Tomlinson remembered for career in journalism

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By Staff Reports

Kenneth Young Tomlinson, who rose from a childhood in Galax to become editor of Reader’s Digest and director of the Voice of America, died May 1 in Winchester. He was 69.
His career at Reader’s Digest spanned 28 years and he became its editor in 1989.

Tomlinson’s journalism career began as a reporter for the Richmond Times-Dispatch in 1965. He joined the Washington bureau of Reader’s Digest in 1968, then served as a correspondent in Vietnam and Paris. From Paris, he covered events in Europe, Africa and the Middle East, according to his obituary published by The Washington Post.
Tomlinson was chairman of the U.S. Broadcasting Board of Governors (2002-2007), which oversees non-military U.S. international broadcasting, including the Voice of America and Radio Free Europe/Radio Liberty. He was chairman of the Corporation for Public Broadcasting, 2003-2005.
In 1995, he was named the Virginia Press Association’s Virginian of the Year. He was also named to the Virginia Communications Hall of Fame.
In November 1991, Tomlinson visited Galax to serve as keynote speaker for the annual banquet meeting of the Galax-Carroll-Grayson Chamber of Commerce.
He was a 1966 graduate of Randolph-Macon College, from which he received an honorary doctorate in 1995.
According to his obituary: “Outside his love of country and family was his passion for thoroughbred racing. Tomlinson owned Sandy Bayou Stables and produced two stakes winners. Tomlinson also enjoyed bluegrass, ACC basketball and the Washington Nationals and Redskins.”
Former Reader’s Digest executive editor William Schulz wrote in a May 8 tribute in The Washington Times, “In 1960, 16-year old Kenneth Tomlinson boarded a Trailways bus in the southwestern Virginia mountain town of Galax. The following morning, he got off the bus in Washington, D.C., and began a journey that would take him from a summer internship to journalistic and governmental heights that he could not have imagined…”
“As he had in Richmond, Ken showed himself to be a tenacious reporter and gifted wordsmith. He authored one expose after another, covered wars in Vietnam and in Africa and co-authored the definitive book on America’s POWs.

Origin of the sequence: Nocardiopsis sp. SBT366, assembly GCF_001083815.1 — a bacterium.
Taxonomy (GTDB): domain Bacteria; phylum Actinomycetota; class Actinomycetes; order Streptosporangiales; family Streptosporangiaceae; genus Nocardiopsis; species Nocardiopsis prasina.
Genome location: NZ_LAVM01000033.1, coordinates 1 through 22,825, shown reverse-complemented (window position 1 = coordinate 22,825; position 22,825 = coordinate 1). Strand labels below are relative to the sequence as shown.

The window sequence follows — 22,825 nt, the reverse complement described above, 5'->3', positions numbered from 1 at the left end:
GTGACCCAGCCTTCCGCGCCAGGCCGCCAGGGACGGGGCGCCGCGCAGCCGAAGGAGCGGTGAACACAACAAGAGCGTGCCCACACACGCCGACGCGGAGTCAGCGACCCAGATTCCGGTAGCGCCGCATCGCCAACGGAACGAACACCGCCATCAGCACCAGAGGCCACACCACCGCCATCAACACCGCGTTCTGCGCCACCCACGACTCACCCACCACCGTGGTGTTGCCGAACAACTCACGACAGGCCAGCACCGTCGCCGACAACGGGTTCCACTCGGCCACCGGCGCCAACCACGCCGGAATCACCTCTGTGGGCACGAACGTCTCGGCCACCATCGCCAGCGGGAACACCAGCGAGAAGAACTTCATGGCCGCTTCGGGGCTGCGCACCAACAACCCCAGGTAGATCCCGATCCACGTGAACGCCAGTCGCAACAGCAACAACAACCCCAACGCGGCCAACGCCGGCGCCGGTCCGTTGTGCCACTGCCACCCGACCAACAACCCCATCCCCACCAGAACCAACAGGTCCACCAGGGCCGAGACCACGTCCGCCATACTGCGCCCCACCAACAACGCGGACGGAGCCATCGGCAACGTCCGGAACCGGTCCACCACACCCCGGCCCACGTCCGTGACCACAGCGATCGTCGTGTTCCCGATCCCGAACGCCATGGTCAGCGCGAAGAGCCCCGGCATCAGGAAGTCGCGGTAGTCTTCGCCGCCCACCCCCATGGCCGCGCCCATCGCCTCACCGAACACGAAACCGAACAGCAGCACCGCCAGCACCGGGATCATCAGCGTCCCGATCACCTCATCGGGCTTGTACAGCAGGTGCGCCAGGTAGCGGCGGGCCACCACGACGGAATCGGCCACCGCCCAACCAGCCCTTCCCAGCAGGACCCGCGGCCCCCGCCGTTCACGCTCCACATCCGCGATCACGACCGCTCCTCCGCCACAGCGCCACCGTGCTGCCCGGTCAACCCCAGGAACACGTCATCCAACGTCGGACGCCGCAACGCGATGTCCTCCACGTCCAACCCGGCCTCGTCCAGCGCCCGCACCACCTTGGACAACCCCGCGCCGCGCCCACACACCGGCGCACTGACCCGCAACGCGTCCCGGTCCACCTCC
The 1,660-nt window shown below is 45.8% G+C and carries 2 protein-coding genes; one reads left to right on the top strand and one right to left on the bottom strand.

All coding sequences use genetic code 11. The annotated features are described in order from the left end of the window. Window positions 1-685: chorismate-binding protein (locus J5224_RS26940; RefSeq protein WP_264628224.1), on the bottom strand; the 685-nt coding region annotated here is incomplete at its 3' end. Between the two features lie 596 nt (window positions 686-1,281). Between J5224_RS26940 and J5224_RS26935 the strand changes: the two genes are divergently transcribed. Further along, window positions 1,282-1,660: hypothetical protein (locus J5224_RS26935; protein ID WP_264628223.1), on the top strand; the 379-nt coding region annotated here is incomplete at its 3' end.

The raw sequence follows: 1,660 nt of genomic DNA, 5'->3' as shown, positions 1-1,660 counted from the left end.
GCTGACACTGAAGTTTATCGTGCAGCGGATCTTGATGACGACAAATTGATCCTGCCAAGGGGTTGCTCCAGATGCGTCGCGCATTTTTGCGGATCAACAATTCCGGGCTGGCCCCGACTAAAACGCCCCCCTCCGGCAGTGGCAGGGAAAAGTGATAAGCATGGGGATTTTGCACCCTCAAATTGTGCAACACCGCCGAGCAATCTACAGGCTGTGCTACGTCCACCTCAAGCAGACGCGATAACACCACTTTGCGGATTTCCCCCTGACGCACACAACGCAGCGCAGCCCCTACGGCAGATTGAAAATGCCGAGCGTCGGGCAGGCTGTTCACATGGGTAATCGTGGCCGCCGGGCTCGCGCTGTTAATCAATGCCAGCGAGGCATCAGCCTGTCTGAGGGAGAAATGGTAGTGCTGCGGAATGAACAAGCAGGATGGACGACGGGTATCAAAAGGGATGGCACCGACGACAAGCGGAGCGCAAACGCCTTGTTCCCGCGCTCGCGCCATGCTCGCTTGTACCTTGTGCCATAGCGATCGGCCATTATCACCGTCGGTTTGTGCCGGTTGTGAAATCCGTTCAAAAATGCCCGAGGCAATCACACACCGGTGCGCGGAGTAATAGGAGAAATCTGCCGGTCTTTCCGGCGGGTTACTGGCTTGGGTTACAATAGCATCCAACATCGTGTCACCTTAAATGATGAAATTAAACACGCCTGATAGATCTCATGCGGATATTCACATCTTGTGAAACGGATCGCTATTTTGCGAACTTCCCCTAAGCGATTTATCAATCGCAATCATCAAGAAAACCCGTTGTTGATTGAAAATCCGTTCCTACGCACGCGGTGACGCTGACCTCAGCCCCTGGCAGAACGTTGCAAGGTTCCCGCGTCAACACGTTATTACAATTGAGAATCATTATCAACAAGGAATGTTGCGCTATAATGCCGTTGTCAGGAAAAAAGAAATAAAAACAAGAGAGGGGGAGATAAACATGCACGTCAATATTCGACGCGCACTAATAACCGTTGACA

“The Tomlinsons’ idyllic life in Westchester County (N.Y.) ended, at least temporarily, in 1982, when President Reagan asked Ken to return to Washington and head the Voice of America. He was the agency’s third director in a year and sweeping reforms were necessary for an agency that Reagan wanted to play a key role in the Cold War.”
He retired to Middleburg in 1991. In retirement, he ran a small-scale racing stable and wrote for The Weekly Standard.
Schulz wrote: “The attacks of Sept. 11, 2001, would change Ken’s life once more. Aware of Ken’s success at VOA, President George W. Bush asked him to chair not one but two presidential boards — the Broadcasting Board of Governors, which oversees U.S. international broadcasting, and the Corporation for Public Broadcasting, which controls both the Public Broadcasting Service and National Public Radio.”
Acquaintances from Tomlinson’s youth posted comments this month in a guestbook at Legacy.com that will appear online until June 3:
Dr. John Byrd, Primghar, Iowa: “Remembering Ken with fondness from those good days at Galax High School and debate (it truly was Knowledge Knoll). Your ambition and achievements were worthy of the notable Class of ‘62.”
Jerry and Nancy Wiseman, Ocala, Fla.: “So proud that Kenneth was from our hometown. What an inspiration he was to all of us.”
Glenn Diamond, Galax: “Ken and I were the best of friends at ole Galax High. In his 1955 Buick he would drop me off after school at the radio and TV shop where I worked. He was a good friend and a great guy. Ken was always fun to be around. He will be missed by many. “
Claude Brewer, Taylorsville, N.C.: “Very proud to have to have grown up with Kenneth, elementary, high, and first year of college. As a high school teacher I would often tell students about Kenneth’s successes and how I had helped him through algebra, emphasizing how important it [is] to help others.”
Tomlinson is survived by his wife and two sons. He was the son of the late Young Tomlinson and Mattie Wingate Tomlinson of Galax. A funeral was held May 9 in Upperville.